Okay, I’m a bad music blogger. No update since November?? Awful. I’m here to make up for that today, with not one, not two, but three Lost in the 80s artists. Let’s not just get busy – let’s get biz-zay.
Kicking things off is a group that sounds timely and seasonal, but that’s just the name they happened to choose. Christmas was a trio from Boston who were kicking around the then-called “college music scene” for a few years until being snatched up by the hopelessly ironically-named RCA Records imprint Big Time, a label with the distinct talent for making excellent albums instantly vaporize upon release.
Christmas’ major-label debut “In Excelsior Dayglo” is interesting because it sounds like the Pixies – a LOT like the Pixies – before the Pixies. Now, the Pixies were formed in Boston in 1986, the same year “Dayglo” was released. I’m not saying anyone ripped anyone else off – the Boston Sound at the time was just that – a distinctive, recognizable sound – but boy, listen to "Big Plans,"
Christmas’ “hit” that got some MTV play and tell me the likenesses aren’t uncanny. Christmas went on to record two more albums, then morphed into the more lounge-influenced Combustible Edison.
Keeping with the seasonally named theme, San Francisco-based Until December scared me in 1986. I remember a brief article about them in Star Hits magazine (my New Wave Bible), where they talked about the “homoerotic underpinnings” of their songs accompanied by a pic of the band in various leather harnesses, chaps, studs and S&M drag. Until December's Adam Sherburne with legendary KITS DJ Steve Masters. Work, gurls!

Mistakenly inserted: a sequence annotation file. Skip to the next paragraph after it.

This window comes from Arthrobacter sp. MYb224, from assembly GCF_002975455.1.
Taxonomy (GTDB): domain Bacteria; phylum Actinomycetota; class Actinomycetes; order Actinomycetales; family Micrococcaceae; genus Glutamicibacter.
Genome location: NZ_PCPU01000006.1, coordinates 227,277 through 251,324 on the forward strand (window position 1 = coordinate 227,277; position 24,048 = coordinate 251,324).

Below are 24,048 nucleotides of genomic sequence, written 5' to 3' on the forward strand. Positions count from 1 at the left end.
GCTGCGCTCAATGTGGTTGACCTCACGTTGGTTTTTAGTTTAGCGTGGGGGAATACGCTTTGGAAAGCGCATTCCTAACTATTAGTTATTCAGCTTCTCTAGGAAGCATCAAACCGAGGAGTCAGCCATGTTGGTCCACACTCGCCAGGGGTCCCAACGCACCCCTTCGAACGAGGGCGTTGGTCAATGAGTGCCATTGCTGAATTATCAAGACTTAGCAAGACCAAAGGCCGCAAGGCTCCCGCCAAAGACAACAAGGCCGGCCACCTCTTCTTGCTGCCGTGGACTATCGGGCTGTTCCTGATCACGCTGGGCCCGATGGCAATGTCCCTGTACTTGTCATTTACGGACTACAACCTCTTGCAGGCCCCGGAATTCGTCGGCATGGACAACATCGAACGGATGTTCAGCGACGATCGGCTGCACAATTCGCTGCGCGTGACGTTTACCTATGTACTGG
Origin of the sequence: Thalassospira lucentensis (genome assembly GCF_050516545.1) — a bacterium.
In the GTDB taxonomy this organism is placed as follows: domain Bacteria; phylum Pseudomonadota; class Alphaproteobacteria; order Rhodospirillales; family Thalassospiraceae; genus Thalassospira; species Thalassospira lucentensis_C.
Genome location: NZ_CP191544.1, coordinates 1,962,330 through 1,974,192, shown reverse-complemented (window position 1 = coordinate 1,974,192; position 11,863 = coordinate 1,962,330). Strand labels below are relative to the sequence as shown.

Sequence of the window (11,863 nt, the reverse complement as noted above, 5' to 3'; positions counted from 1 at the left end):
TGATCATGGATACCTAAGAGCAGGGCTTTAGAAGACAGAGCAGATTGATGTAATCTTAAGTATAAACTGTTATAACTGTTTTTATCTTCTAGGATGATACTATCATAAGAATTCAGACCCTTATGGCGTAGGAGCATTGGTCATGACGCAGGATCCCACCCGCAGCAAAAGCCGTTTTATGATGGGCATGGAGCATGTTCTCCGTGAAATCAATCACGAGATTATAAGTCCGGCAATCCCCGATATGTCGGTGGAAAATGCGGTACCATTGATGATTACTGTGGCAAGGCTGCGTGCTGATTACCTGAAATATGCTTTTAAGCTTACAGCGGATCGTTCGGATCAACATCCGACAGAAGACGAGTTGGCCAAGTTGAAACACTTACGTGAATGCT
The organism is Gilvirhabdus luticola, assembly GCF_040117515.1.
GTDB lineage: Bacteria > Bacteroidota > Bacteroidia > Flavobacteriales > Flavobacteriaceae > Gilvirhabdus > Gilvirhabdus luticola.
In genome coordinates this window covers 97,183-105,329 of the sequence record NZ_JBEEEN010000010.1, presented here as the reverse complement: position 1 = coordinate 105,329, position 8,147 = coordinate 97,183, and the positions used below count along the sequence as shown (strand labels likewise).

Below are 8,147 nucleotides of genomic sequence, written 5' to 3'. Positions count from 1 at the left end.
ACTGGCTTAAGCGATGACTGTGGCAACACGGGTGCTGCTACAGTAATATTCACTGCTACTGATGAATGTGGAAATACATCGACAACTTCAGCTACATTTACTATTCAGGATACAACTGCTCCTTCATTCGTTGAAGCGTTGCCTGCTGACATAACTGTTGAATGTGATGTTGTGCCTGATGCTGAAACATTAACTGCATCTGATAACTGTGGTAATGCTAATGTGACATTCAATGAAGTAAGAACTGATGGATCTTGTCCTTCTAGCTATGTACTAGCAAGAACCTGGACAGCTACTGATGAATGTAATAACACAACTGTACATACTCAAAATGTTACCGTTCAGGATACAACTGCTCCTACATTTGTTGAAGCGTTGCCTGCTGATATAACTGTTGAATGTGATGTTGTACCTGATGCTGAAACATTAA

I was attracted and repelled all at once. However, finding anything by the band in my local Ohio record shops proved to be tough, strange considering they had major-label distribution from CBS Records. I was finally able to snag a used promo copy of their single, “Until December”
(by Until December from the LP, “Until December”) at a record swap meet. Very Giorgio Moroder, very Depeche Mode, very good. After one LP, Until December dissolved, but band leader Adam Sherburne went on to form the more industrial-based Consolidated (whom I never cared for as much - sorry).
Jules Shear doesn’t have a holiday-themed name, so he’s totally ruining the flow of this post, but after writing so many great hits like “If She Knew What She Wants” by the Bangles and “All Through The Night” by Cyndi Lauper (although he recorded them first), we can excuse him and blame my clunky writing instead. Jules’ solo career is an exercise in frustration, as he recorded album after album for label after label, coming close to hitdom several times, but never truly making it.
Starting with Jules & the Polar Bears (alongside future New Wave producer/icon Stephen Hague), then solo, Jules packed his albums with plenty of hooks, spectacular production (especially from Todd Rundgren on 1983’s “Watch Dog”, only to see them sink with nary a trace. In 1983, his current label EMI released an EP called simply “Jules” that featured tracks from “Watch Dog” on one side and a stab at club play called “When Love Surges”
on the other. MTV picked up the simple video featuring stock footage of dancers cavorting around and it looked like Jules might have a crossover hit of his own, finally. But it was not to be. Two years later, “Steady” would peak at #57 on the Hot 100, and that was that for Jules’ Top 40 dreams. Shear still records and releases albums, they are still uniformly great and they still don’t sell.
A special thanks to Eat Sleep Drink Music
for the shoutout today – and I know I may be a little late to the game here, but I’ll be damned if Jefitoblog
isn’t the best damn music blog out there. Check ‘em both out.None of these singles charted. Sad, really.